Extension or not, Andrew Vaughn allegedly set for White Sox Opening Day roster

It’s only spring training, but Andrew Vaughn looks like he belongs. And because the White Sox didn’t add a more proven bat to take up plate appearances at designated hitter, it appears they’re bringing him along for Opening Day, regardless of immediate service time concerns.

So says Bob Nightengale, who couldn’t get an on-the-record quote making Vaughn’s spot official, but did quote his friends — Kenny Williams and Tony La Russa — by name to give the assertion some heft.

If spring training performance informed the decision, it’s good information. Vaughn’s hitting .289/.396/.489 with two homers, a triple, a double and seven walks to a respectable nine strikeouts over 53 plate appearances. There’s no better candidate for the at-bats at the moment, so it’s worth giving him a shot. The Sox can always send him down if it’s not time.

Of course, the White Sox and Vaughn could still come to an agreement between now and Opening Day, making this moot. And of course, because it’s Nightengale, he maximizes the flattery for the White Sox front office in the meantime.

The Chicago White Sox were hoping to lock up prized prospect Andrew Vaughn to a long-term contract before he makes his major-league debut.

Talks have cooled.

The affection and enthusiasm for the first baseman/DH has not.

The White Sox refuse to follow many other teams and play the service-time manipulation game by keeping Vaughn in the minors. Now barring injury, Vaughn is expected to be on their opening-day roster as the primary DH.

Indeed, the White Sox are avoiding the temptation to suppress the speed of Vaughn’s earning potential, unlike those miserly White Sox, who did it with their previous three position-player prospects of note.

Get a load of how credulously Nightengale quotes Williams.

“We understand the service-time issue that plays here,’’ Williams said, “but our feeling is that when you’re ready to help the major-league club, there’s a spot for you. We’re trying to put the best team out there. We have proven that over and over again.

“I think there is a residual effect if you play those type of service-time games. As a former player, maybe I’m a little more sensitive to it than others. If you do that, the player and the agent don’t forget any time soon. Should you want to negotiate a contract down the line, or the guy becomes a free agent, I think that works against you.’’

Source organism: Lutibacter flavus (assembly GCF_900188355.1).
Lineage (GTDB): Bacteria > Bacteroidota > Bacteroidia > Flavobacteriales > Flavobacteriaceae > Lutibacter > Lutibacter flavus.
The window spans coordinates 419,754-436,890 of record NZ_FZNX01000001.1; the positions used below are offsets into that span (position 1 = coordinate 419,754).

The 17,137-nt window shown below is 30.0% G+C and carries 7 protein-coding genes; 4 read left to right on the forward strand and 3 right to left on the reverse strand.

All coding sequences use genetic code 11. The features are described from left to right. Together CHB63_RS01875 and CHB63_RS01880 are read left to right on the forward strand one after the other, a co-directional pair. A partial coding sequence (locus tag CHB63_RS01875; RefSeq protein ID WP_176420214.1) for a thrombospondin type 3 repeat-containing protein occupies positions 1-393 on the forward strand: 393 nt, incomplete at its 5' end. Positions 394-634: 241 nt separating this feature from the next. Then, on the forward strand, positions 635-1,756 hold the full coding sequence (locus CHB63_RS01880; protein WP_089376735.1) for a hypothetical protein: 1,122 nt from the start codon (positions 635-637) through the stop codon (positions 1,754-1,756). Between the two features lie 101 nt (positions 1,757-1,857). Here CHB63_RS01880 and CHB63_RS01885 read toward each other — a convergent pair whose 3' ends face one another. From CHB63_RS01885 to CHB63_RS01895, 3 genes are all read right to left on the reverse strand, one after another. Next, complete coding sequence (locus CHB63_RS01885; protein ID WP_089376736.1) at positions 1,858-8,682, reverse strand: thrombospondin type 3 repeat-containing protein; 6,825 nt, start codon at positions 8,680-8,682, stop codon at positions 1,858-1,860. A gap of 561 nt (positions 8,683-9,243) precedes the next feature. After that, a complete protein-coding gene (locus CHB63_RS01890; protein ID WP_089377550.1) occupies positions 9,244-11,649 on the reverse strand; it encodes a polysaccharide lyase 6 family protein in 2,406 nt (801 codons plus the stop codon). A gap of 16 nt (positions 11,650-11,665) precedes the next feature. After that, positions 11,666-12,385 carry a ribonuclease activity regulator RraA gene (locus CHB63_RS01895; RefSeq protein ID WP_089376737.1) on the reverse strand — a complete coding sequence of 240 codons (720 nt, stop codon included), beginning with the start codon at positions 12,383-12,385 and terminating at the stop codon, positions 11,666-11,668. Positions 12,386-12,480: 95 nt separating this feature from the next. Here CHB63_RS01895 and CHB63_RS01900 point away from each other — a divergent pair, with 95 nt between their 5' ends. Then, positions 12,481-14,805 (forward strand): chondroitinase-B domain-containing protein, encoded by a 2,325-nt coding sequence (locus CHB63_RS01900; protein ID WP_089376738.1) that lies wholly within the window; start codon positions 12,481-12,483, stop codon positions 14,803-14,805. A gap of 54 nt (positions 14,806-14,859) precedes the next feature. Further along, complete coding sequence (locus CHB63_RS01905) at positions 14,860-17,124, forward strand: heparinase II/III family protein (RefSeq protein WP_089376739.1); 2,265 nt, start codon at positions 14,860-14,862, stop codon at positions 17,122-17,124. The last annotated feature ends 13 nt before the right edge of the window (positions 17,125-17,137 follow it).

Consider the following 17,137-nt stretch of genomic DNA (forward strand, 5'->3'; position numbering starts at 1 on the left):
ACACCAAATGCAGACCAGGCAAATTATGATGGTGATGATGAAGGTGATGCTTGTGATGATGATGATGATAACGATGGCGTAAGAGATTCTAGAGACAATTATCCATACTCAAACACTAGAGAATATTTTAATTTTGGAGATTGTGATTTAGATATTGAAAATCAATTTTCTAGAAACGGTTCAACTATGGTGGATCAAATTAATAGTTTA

Nightengale goes on to draw distinctions between’s Vaughn situation and those of George Springer and Kris Bryant. He does not mention Luis Robert, Eloy Jiménez or Nick Madrigal, all White Sox prospects who were stiff-armed from the roster until it became economically advisable. The first two signed extensions, while Madrigal had to bide his time at the alternate training site until the Sox stopped pretending Cheslor Cuthbert was more useful.

Robert and Jiménez signed considerable extensions that no team has matched with their pre-MLB prospects, so perhaps all’s well that ends well there. But, still. Come on.

PERTINENT: Andrew Vaughn’s first home run could be a harbinger

* * * * * * * * *

There’s an old, odd bit from the early years of “Late Night with Conan O’Brien” that has stuck with me, and maybe only me. I can’t find any evidence of it online, so it’s entirely possible that I have warped the original material into something completely different for my own purposes.

But here’s how this guy remembers a 25-year-old gag he never saw a second time.

Conan had an interstitial two-minute segment where he’d take live reviews from the home audience over the phone, the sole purpose of which was to fill an awkward amount of time between guests. A guy calls in and says he’s enjoying the show so much that he doesn’t want to get up to get something to eat. So he comes up with a solution, enthusiastically telling Conan, “I’m going to peel my head like an orange!”

Then you hear a sound of ripping and tearing, followed by anguished screams.


I think of that quote a lot when an ostensibly terrible idea has no payoff. The White Sox have made me think of it plenty. I’ve somehow managed to avoid writing it, probably because of all the track-laying required to get everybody on the same page.

The idea of holding back prospects to get an extra year isn’t as dumb as peeling one’s head like an orange, because the team does gain that extra year. But we’ve argued that the benefits dry up shortly after that, and it can end up hurting more than it helps.

There are the relationship/reputational aspects that Williams refers to. There’s also the idea that players who put themselves on healthy Super Two tracks make so much in that previously prized seventh year of team control that teams often try to get out from under paying that fourth arbitration-eligible salary. Nightengale mentions Bryant. He could have also mentioned Francisco Lindor with Cleveland, or Mookie Betts with the Red Sox.